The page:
ING develops notary service for Corda blockchain

ING said its zero knowledge proof notary service evaluates the validity of a transaction without revealing anything else about it.

Financial services firm ING has announced a "blockchain breakthrough" that it says will improve the privacy and security of transactions made on the open source blockchain platform Corda.

ING's "zero knowledge proof notary service" evaluates the validity of a transaction without revealing anything about it, except that it's valid.

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"Like a notary whose job is to witness the signing of documents to validate them, the 'zero knowledge proof notary' evaluates whether a blockchain transaction is valid or not, but without seeing its contents," ING explained in a statement.

Must read: Blockchain: A cheat sheet (TechRepublic)

Corda's current notary services provide two options: A validating and a non-validating notary.

Although Corda is a recognised distributed ledger technology (DLT) platform, ING said there is a trade-off between a particular security concern and a particular privacy concern. 

"In the case of the validating one, the notary sees the contents of a transaction before it determines if the information is correct, which means participants lose privacy," program director of ING's blockchain team Mariana Gomez de la Villa said.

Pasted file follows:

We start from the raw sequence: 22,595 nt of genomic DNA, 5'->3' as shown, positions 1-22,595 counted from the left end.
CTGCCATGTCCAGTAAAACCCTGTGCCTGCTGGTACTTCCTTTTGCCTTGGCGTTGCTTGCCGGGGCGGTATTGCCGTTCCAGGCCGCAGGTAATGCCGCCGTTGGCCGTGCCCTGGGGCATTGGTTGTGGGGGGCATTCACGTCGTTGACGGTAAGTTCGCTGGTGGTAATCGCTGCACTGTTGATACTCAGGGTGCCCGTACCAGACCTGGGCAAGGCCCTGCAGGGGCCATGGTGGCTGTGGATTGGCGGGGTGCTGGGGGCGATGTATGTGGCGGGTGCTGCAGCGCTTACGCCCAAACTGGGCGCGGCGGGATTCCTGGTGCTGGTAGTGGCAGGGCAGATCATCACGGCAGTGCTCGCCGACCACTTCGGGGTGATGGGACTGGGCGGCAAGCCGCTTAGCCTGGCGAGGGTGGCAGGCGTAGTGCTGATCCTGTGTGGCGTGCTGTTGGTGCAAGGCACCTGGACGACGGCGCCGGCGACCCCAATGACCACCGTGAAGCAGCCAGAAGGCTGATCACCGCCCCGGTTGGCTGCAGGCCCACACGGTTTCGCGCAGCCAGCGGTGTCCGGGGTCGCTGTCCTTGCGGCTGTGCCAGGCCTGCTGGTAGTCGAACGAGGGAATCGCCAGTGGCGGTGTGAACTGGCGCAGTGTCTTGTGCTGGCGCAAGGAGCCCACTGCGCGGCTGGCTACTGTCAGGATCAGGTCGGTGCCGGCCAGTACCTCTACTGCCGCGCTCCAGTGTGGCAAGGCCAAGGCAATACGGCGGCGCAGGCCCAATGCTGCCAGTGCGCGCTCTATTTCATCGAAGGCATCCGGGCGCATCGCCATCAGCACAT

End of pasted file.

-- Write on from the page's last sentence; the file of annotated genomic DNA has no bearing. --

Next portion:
"A non-validating notary doesn't see a transaction's content, which creates a security risk where the notary could sign off the wrong transaction if a malicious participant builds an invalid transaction. However it protects participants against double-spends, an attack where someone could spend the same asset twice, as does the validating notary."

In a white paper, ING argued the trade-off must be addressed as both concerns may have significant impacts on Corda participants.

ING claims its notary addresses both the privacy and security issue.

The proof of concept is the fourth undertaken by ING's DLT team, with the zero knowledge range proof, launched in 2017, allowing a blockchain network to validate that a secret number is within known limits without disclosing it.

Using a mortgage application as an example, ING said that an applicant could prove their salary sat within a certain range without revealing the exact figure.

See also: Blockchain: Why the revolution is still a decade away

The second proof of concept saw the addition of zero knowledge set memberships, which allowed for other types of information such as locations and names, rather than just numerical data to be validated.

The example ING used for the zero knowledge set memberships was that a bank could validate a new client lives in a country belonging to the European Union, without revealing the country.

The third release, called Bulletproofs, was touted by ING as being faster than the earlier zero knowledge proofs and did not require a trusted setup.

Also this week, Singaporean telco Softbank, alongside IBM and blockchain firm TBCASoft, announced they were working together to enable carriers to leverage blockchain technology through the Carrier Blockchain Study Group (CBSG) Consortium.

TBCASoft has created a cross-carrier blockchain network designed to support industry-specific use cases, such as cross-border payments, digital identity, and telecom supply chain.

The first application to be launched by the CBSG Consortium is the Cross-Carrier Payment System, which will allow travelling mobile subscribers to use their mobile payment app with local merchants while abroad.